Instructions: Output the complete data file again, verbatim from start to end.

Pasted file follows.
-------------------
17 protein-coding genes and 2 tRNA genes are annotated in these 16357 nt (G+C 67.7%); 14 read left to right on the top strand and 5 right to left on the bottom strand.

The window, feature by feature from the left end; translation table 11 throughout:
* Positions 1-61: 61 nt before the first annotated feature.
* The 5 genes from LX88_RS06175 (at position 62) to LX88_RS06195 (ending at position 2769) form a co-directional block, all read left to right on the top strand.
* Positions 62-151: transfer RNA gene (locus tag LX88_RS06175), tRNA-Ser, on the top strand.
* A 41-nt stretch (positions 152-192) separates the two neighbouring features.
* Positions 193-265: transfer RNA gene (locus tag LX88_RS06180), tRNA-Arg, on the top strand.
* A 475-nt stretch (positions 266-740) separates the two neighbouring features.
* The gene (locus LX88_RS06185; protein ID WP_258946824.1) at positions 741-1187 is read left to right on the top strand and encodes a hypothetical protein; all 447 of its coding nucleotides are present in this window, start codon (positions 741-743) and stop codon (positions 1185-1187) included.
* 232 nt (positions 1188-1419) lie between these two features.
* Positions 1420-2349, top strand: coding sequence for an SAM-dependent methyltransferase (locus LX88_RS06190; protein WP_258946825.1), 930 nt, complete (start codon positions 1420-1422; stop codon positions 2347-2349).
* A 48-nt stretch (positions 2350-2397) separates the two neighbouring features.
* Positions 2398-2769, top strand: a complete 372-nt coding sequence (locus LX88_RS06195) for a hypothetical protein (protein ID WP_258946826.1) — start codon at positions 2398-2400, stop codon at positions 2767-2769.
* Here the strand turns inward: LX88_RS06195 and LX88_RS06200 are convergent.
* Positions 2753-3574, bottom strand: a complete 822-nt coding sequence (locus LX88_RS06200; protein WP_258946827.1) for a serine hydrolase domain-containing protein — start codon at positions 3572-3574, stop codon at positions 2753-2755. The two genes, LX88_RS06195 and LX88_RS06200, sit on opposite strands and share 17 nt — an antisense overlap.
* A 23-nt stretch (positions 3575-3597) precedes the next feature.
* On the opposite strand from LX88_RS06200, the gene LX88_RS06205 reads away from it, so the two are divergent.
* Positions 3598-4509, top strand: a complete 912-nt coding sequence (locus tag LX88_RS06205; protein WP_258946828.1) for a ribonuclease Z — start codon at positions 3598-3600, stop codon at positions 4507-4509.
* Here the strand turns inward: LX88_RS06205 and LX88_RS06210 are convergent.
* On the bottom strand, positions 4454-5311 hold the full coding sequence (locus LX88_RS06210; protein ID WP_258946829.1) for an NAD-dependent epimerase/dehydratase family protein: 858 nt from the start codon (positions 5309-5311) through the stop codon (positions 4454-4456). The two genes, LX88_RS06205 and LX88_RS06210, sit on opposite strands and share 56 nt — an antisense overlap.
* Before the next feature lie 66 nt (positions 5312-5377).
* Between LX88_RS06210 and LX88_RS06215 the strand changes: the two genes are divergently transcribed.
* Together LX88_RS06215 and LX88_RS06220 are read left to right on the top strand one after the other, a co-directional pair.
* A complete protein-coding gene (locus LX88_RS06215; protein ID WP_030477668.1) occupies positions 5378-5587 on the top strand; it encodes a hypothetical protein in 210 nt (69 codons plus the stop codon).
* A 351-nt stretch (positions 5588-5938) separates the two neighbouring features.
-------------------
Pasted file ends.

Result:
17 protein-coding genes and 2 tRNA genes are annotated in these 16357 nt (G+C 67.7%); 14 read left to right on the top strand and 5 right to left on the bottom strand.

The window, feature by feature from the left end; translation table 11 throughout:
* Positions 1-61: 61 nt before the first annotated feature.
* The 5 genes from LX88_RS06175 (at position 62) to LX88_RS06195 (ending at position 2769) form a co-directional block, all read left to right on the top strand.
* Positions 62-151: transfer RNA gene (locus tag LX88_RS06175), tRNA-Ser, on the top strand.
* A 41-nt stretch (positions 152-192) separates the two neighbouring features.
* Positions 193-265: transfer RNA gene (locus tag LX88_RS06180), tRNA-Arg, on the top strand.
* A 475-nt stretch (positions 266-740) separates the two neighbouring features.
* The gene (locus LX88_RS06185; protein ID WP_258946824.1) at positions 741-1187 is read left to right on the top strand and encodes a hypothetical protein; all 447 of its coding nucleotides are present in this window, start codon (positions 741-743) and stop codon (positions 1185-1187) included.
* 232 nt (positions 1188-1419) lie between these two features.
* Positions 1420-2349, top strand: coding sequence for an SAM-dependent methyltransferase (locus LX88_RS06190; protein WP_258946825.1), 930 nt, complete (start codon positions 1420-1422; stop codon positions 2347-2349).
* A 48-nt stretch (positions 2350-2397) separates the two neighbouring features.
* Positions 2398-2769, top strand: a complete 372-nt coding sequence (locus LX88_RS06195) for a hypothetical protein (protein ID WP_258946826.1) — start codon at positions 2398-2400, stop codon at positions 2767-2769.
* Here the strand turns inward: LX88_RS06195 and LX88_RS06200 are convergent.
* Positions 2753-3574, bottom strand: a complete 822-nt coding sequence (locus LX88_RS06200; protein WP_258946827.1) for a serine hydrolase domain-containing protein — start codon at positions 3572-3574, stop codon at positions 2753-2755. The two genes, LX88_RS06195 and LX88_RS06200, sit on opposite strands and share 17 nt — an antisense overlap.
* A 23-nt stretch (positions 3575-3597) precedes the next feature.
* On the opposite strand from LX88_RS06200, the gene LX88_RS06205 reads away from it, so the two are divergent.
* Positions 3598-4509, top strand: a complete 912-nt coding sequence (locus tag LX88_RS06205; protein WP_258946828.1) for a ribonuclease Z — start codon at positions 3598-3600, stop codon at positions 4507-4509.
* Here the strand turns inward: LX88_RS06205 and LX88_RS06210 are convergent.
* On the bottom strand, positions 4454-5311 hold the full coding sequence (locus LX88_RS06210; protein ID WP_258946829.1) for an NAD-dependent epimerase/dehydratase family protein: 858 nt from the start codon (positions 5309-5311) through the stop codon (positions 4454-4456). The two genes, LX88_RS06205 and LX88_RS06210, sit on opposite strands and share 56 nt — an antisense overlap.
* Before the next feature lie 66 nt (positions 5312-5377).
* Between LX88_RS06210 and LX88_RS06215 the strand changes: the two genes are divergently transcribed.
* Together LX88_RS06215 and LX88_RS06220 are read left to right on the top strand one after the other, a co-directional pair.
* A complete protein-coding gene (locus LX88_RS06215; protein ID WP_030477668.1) occupies positions 5378-5587 on the top strand; it encodes a hypothetical protein in 210 nt (69 codons plus the stop codon).
* A 351-nt stretch (positions 5588-5938) separates the two neighbouring features.